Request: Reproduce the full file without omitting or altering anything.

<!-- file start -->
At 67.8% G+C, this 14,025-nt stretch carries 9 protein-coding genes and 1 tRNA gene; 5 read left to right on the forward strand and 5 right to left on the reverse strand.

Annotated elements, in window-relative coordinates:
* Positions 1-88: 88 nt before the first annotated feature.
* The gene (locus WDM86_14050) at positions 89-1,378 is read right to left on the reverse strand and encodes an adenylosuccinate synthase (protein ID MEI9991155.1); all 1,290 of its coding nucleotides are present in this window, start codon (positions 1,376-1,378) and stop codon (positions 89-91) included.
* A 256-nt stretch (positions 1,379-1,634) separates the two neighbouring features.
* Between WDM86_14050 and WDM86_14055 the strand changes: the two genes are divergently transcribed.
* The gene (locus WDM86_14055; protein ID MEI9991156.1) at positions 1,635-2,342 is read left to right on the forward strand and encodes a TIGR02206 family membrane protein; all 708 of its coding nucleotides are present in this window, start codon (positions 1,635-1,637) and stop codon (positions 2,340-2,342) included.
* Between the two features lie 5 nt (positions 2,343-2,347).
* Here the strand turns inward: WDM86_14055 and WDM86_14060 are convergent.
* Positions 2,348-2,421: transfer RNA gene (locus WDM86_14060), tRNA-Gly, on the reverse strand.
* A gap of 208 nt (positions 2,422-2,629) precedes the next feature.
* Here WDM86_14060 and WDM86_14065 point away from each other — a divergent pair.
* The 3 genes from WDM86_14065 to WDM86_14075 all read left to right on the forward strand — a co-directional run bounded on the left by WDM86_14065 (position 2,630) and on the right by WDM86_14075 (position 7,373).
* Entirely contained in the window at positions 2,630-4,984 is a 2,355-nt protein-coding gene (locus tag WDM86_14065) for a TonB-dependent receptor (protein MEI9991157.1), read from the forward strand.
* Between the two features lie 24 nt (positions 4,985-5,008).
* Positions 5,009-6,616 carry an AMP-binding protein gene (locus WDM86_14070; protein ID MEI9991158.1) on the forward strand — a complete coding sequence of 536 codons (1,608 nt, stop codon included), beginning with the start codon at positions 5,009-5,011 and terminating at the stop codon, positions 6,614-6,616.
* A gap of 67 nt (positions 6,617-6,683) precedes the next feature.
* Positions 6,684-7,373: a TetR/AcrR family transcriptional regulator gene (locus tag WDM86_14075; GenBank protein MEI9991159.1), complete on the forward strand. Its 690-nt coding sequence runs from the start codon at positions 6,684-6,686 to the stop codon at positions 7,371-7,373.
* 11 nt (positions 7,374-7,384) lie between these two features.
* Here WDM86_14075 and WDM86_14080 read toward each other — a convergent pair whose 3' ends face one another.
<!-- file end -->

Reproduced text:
At 67.8% G+C, this 14,025-nt stretch carries 9 protein-coding genes and 1 tRNA gene; 5 read left to right on the forward strand and 5 right to left on the reverse strand.

Annotated elements, in window-relative coordinates:
* Positions 1-88: 88 nt before the first annotated feature.
* The gene (locus WDM86_14050) at positions 89-1,378 is read right to left on the reverse strand and encodes an adenylosuccinate synthase (protein ID MEI9991155.1); all 1,290 of its coding nucleotides are present in this window, start codon (positions 1,376-1,378) and stop codon (positions 89-91) included.
* A 256-nt stretch (positions 1,379-1,634) separates the two neighbouring features.
* Between WDM86_14050 and WDM86_14055 the strand changes: the two genes are divergently transcribed.
* The gene (locus WDM86_14055; protein ID MEI9991156.1) at positions 1,635-2,342 is read left to right on the forward strand and encodes a TIGR02206 family membrane protein; all 708 of its coding nucleotides are present in this window, start codon (positions 1,635-1,637) and stop codon (positions 2,340-2,342) included.
* Between the two features lie 5 nt (positions 2,343-2,347).
* Here the strand turns inward: WDM86_14055 and WDM86_14060 are convergent.
* Positions 2,348-2,421: transfer RNA gene (locus WDM86_14060), tRNA-Gly, on the reverse strand.
* A gap of 208 nt (positions 2,422-2,629) precedes the next feature.
* Here WDM86_14060 and WDM86_14065 point away from each other — a divergent pair.
* The 3 genes from WDM86_14065 to WDM86_14075 all read left to right on the forward strand — a co-directional run bounded on the left by WDM86_14065 (position 2,630) and on the right by WDM86_14075 (position 7,373).
* Entirely contained in the window at positions 2,630-4,984 is a 2,355-nt protein-coding gene (locus tag WDM86_14065) for a TonB-dependent receptor (protein MEI9991157.1), read from the forward strand.
* Between the two features lie 24 nt (positions 4,985-5,008).
* Positions 5,009-6,616 carry an AMP-binding protein gene (locus WDM86_14070; protein ID MEI9991158.1) on the forward strand — a complete coding sequence of 536 codons (1,608 nt, stop codon included), beginning with the start codon at positions 5,009-5,011 and terminating at the stop codon, positions 6,614-6,616.
* A gap of 67 nt (positions 6,617-6,683) precedes the next feature.
* Positions 6,684-7,373: a TetR/AcrR family transcriptional regulator gene (locus tag WDM86_14075; GenBank protein MEI9991159.1), complete on the forward strand. Its 690-nt coding sequence runs from the start codon at positions 6,684-6,686 to the stop codon at positions 7,371-7,373.
* 11 nt (positions 7,374-7,384) lie between these two features.
* Here WDM86_14075 and WDM86_14080 read toward each other — a convergent pair whose 3' ends face one another.